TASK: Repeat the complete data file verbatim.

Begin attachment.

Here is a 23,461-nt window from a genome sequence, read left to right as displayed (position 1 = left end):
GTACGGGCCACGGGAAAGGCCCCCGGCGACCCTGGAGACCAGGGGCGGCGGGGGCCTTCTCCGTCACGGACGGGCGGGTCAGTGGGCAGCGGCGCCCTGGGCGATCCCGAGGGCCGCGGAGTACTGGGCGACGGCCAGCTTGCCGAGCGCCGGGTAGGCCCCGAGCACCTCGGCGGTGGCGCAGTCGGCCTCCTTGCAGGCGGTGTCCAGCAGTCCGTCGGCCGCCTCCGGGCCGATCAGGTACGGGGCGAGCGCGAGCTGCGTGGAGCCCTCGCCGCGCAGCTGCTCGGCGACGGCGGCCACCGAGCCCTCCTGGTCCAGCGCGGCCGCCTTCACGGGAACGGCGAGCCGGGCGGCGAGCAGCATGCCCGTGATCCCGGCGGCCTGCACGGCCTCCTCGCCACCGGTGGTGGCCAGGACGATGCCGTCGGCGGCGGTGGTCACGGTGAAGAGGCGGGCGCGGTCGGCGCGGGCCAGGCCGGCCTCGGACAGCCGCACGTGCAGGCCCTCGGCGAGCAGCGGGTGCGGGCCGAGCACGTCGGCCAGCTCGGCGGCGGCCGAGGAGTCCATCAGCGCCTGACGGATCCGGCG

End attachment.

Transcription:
Here is a 23,461-nt window from a genome sequence, read left to right as displayed (position 1 = left end):
GTACGGGCCACGGGAAAGGCCCCCGGCGACCCTGGAGACCAGGGGCGGCGGGGGCCTTCTCCGTCACGGACGGGCGGGTCAGTGGGCAGCGGCGCCCTGGGCGATCCCGAGGGCCGCGGAGTACTGGGCGACGGCCAGCTTGCCGAGCGCCGGGTAGGCCCCGAGCACCTCGGCGGTGGCGCAGTCGGCCTCCTTGCAGGCGGTGTCCAGCAGTCCGTCGGCCGCCTCCGGGCCGATCAGGTACGGGGCGAGCGCGAGCTGCGTGGAGCCCTCGCCGCGCAGCTGCTCGGCGACGGCGGCCACCGAGCCCTCCTGGTCCAGCGCGGCCGCCTTCACGGGAACGGCGAGCCGGGCGGCGAGCAGCATGCCCGTGATCCCGGCGGCCTGCACGGCCTCCTCGCCACCGGTGGTGGCCAGGACGATGCCGTCGGCGGCGGTGGTCACGGTGAAGAGGCGGGCGCGGTCGGCGCGGGCCAGGCCGGCCTCGGACAGCCGCACGTGCAGGCCCTCGGCGAGCAGCGGGTGCGGGCCGAGCACGTCGGCCAGCTCGGCGGCGGCCGAGGAGTCCATCAGCGCCTGACGGATCCGGCG